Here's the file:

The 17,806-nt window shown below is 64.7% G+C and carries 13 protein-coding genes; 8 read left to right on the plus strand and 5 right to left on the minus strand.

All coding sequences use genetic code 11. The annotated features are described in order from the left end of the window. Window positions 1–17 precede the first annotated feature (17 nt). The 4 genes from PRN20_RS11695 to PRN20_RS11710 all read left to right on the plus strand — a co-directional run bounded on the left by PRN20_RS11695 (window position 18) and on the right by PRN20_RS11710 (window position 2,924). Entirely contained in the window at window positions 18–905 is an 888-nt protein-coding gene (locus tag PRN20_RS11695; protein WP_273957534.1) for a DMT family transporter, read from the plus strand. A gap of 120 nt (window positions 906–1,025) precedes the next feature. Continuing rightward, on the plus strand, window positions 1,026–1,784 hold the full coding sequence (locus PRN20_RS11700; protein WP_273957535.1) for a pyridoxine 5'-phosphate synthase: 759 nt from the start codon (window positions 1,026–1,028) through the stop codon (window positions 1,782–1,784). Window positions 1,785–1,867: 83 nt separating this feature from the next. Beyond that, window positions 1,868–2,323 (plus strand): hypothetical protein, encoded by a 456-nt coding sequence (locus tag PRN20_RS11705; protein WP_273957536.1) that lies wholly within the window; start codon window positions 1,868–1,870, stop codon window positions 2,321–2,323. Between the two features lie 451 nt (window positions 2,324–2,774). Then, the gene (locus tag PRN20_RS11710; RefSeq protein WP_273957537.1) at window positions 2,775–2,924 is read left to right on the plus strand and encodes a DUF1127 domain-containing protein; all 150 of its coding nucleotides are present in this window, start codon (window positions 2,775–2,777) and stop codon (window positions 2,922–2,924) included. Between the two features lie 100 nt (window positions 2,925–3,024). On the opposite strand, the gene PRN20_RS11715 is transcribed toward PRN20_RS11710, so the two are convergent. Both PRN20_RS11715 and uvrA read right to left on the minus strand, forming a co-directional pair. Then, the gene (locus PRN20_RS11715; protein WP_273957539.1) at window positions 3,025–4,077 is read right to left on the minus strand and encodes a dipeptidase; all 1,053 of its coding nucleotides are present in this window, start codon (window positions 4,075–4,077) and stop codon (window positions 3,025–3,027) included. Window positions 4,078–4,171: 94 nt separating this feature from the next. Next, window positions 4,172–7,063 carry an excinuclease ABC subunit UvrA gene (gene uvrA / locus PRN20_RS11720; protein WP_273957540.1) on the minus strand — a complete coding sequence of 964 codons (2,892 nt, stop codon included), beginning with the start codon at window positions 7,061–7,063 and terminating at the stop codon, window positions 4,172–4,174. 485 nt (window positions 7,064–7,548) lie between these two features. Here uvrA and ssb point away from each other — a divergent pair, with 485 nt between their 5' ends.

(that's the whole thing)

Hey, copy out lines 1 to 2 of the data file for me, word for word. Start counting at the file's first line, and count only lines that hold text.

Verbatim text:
The 17,806-nt window shown below is 64.7% G+C and carries 13 protein-coding genes; 8 read left to right on the plus strand and 5 right to left on the minus strand.

All coding sequences use genetic code 11. The annotated features are described in order from the left end of the window. Window positions 1–17 precede the first annotated feature (17 nt). The 4 genes from PRN20_RS11695 to PRN20_RS11710 all read left to right on the plus strand — a co-directional run bounded on the left by PRN20_RS11695 (window position 18) and on the right by PRN20_RS11710 (window position 2,924). Entirely contained in the window at window positions 18–905 is an 888-nt protein-coding gene (locus tag PRN20_RS11695; protein WP_273957534.1) for a DMT family transporter, read from the plus strand. A gap of 120 nt (window positions 906–1,025) precedes the next feature. Continuing rightward, on the plus strand, window positions 1,026–1,784 hold the full coding sequence (locus PRN20_RS11700; protein WP_273957535.1) for a pyridoxine 5'-phosphate synthase: 759 nt from the start codon (window positions 1,026–1,028) through the stop codon (window positions 1,782–1,784). Window positions 1,785–1,867: 83 nt separating this feature from the next. Beyond that, window positions 1,868–2,323 (plus strand): hypothetical protein, encoded by a 456-nt coding sequence (locus tag PRN20_RS11705; protein WP_273957536.1) that lies wholly within the window; start codon window positions 1,868–1,870, stop codon window positions 2,321–2,323. Between the two features lie 451 nt (window positions 2,324–2,774). Then, the gene (locus tag PRN20_RS11710; RefSeq protein WP_273957537.1) at window positions 2,775–2,924 is read left to right on the plus strand and encodes a DUF1127 domain-containing protein; all 150 of its coding nucleotides are present in this window, start codon (window positions 2,775–2,777) and stop codon (window positions 2,922–2,924) included. Between the two features lie 100 nt (window positions 2,925–3,024). On the opposite strand, the gene PRN20_RS11715 is transcribed toward PRN20_RS11710, so the two are convergent. Both PRN20_RS11715 and uvrA read right to left on the minus strand, forming a co-directional pair. Then, the gene (locus PRN20_RS11715; protein WP_273957539.1) at window positions 3,025–4,077 is read right to left on the minus strand and encodes a dipeptidase; all 1,053 of its coding nucleotides are present in this window, start codon (window positions 4,075–4,077) and stop codon (window positions 3,025–3,027) included. Window positions 4,078–4,171: 94 nt separating this feature from the next. Next, window positions 4,172–7,063 carry an excinuclease ABC subunit UvrA gene (gene uvrA / locus PRN20_RS11720; protein WP_273957540.1) on the minus strand — a complete coding sequence of 964 codons (2,892 nt, stop codon included), beginning with the start codon at window positions 7,061–7,063 and terminating at the stop codon, window positions 4,172–4,174. 485 nt (window positions 7,064–7,548) lie between these two features. Here uvrA and ssb point away from each other — a divergent pair, with 485 nt between their 5' ends.